DISCLAIMER: I was a guest of SeaWorld Orlando for the first day of Wild Days. This did not affect my story; my opinions are my own.


January 14, 2014

SeaWorld's Wild Days take visitors behind the scenes of animal care


SeaWorld Orlando has launched a new event this month called Wild Days that is aimed at spreading the company's message of conservation while giving visitors a look at what goes on behind the scenes when team members care for the animals.


At the first Wild Day, my daughter and I were invited to take a tour to see where many of the park's rescue and rehabilitation efforts take place. Located behind closed gates near the Key West dolphin area of the park is the hub of much of SeaWorld's animal-care efforts. Once inside, my daughter recognized the "Sea Rescue" team's truck and speedboat, which can be seen on the weekly television show. Interestingly, the propeller on the boat Dundee is located in the center of the craft to protect the manatees they are rescuing or releasing.

Turtle rehabilitation pools at SeaWorld Orlando

We arrived at the shallow turtle pools, where we were introduced to Little Hercules and Cobbler. These two sea turtles are blind and not able to be released into the wild, so SeaWorld has been charged with their care. While doing so, SeaWorld has been able to broaden its knowledge about turtles' eyesight, and the turtles have also served as blood donors for other turtles' surgeries, a staff educator told our group. Their neighbor, Pokey, is a rare Kemp's Ridley sea turtle who suffers from severe arthritis.

John Peterson stands in front of 2 manatee rehabilitation pools.

Next, we moved to the manatee pools -- two are located in the "backstage" area and one is actually in the tank visitors can peer into at the Turtle Trek attraction. John Peterson, supervisor of animal care and a SeaWorld employee for more than 20 years, talked about the rescue process.

"We're committed to the rescue, rehabilitation and return of our animals -- as quickly as we can," he said. Peterson, who can be seen on "Sea Rescue," explained that it is state and federal agencies, not rehabilitation facilities like SeaWorld, that determine if and when a rescued animal will be released.

"We will release wherever they tell us -- east coast, west coast, north, south, cold water, warm water," he said. "Some people wonder why you would release in cold water. We'll release [manatees] in the warm springs when the head count is high from all the manatees gathered there. Then, instead of being by themselves, they're with all these other animals and they will move back out and hopefully, if all works right like it normally does for us, we won't have to see them again."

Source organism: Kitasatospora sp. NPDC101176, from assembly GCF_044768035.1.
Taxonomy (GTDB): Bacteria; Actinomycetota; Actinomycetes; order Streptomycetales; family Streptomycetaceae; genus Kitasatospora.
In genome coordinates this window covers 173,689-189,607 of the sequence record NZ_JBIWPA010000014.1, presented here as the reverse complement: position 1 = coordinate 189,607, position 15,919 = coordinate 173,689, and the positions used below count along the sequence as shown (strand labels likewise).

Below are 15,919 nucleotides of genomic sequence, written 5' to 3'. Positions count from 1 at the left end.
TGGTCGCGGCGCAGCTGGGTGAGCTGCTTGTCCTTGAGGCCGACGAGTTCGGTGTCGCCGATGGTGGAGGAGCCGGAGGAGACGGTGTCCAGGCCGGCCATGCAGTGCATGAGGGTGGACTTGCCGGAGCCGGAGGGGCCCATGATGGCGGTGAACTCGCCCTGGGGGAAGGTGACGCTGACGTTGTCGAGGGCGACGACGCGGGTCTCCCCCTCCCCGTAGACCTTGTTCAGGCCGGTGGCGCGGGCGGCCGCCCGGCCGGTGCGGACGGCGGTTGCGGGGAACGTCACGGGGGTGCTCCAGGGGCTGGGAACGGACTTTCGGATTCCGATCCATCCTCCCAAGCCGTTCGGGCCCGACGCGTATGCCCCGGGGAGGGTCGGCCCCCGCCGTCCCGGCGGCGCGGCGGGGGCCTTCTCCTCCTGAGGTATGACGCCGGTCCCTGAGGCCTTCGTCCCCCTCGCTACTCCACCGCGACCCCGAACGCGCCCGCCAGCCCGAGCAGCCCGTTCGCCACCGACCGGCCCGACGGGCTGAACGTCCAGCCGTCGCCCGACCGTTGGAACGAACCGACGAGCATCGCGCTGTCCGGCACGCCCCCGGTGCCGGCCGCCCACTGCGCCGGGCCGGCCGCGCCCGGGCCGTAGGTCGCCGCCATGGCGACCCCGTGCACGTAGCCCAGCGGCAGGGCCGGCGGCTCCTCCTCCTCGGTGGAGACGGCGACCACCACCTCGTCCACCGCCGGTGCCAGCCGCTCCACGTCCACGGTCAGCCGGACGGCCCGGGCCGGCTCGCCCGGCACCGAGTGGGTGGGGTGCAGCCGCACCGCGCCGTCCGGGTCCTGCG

When animals leave SeaWorld's care, they are tagged for identification and follow-up care as needed, Peterson said. That system -- plus a knowledgable ranger at Blue Springs -- enabled SeaWorld to learn about one of its very successful rescues. A baby manatee that was hand-fed and required round-the-clock care at SeaWorld was found to have assimilated to life in the wild and even produced an offspring.

SeaWorld guests can take the Behind-The-Scenes Tour and see these two areas, plus touch a shark, explore a hidden polar bear den and interact with a penguin. The normal price for the tour is $29 for adults and $9 for children ages 3 to 9, but during the month of January, it is offered as a buy-one, get-one-free experience.



As we were leaving the rehabilitation area of the park, we all had to laugh when a group of flamingos came strutting through the parking lot with two trainers in tow. The birds were on their way out for a stroll through the park. We followed the flamingos out into the park and made our way to the Dolphin Theater to see the "Blue Horizons" show. This is a must-do for our family when we visit SeaWorld.



If you arrive a few minutes before the show, you will get to see four pilot whales and their trainers work on some basic commands in the pool. Rescued from strandings, these four are the first pilot whales at the Orlando park, though San Diego does have some in its care.

"When we working with them in quarantine, we were still hoping they'd be released, so we weren't doing much training," a trainer told us. "We weren't even feeding [the pilot whales] above the water because, out in their natural environment, they'd need to eat below it. We weren't preparing them for a show."

Once the federal government determined they couldn't be released, SeaWorld trainers started positive reinforcement training with the pilot whales.

"They're very smart in their own way," she said. "They're not as quick as some of the dolphins. By their natural biology they don't move as quickly, so that sometimes takes us a little longer because they just can't move the way a dolphin moves. But they're picking up on the basics of what we do very quickly."

False killer whales were used in Blue Horizons until the last one died, and the trainer said they hope to use the pilot whales in the show, like they do in San Diego. Trainer talks, such as this one, are open to the public and part of guests' regular admission during Wild Days.

Later in the day, my family learned about California Sea Lions before the "Clyde & Seamore Take Pirate Island" show. We watched as a trainer asked Zoe to open her mouth wide to participate in her own healthcare. And we heard about Big John and Little Chris, who came to SeaWorld from Oregon when the federal government determined it would have to euthanize 90 sea lions a year from a river near the Bonneville Dam.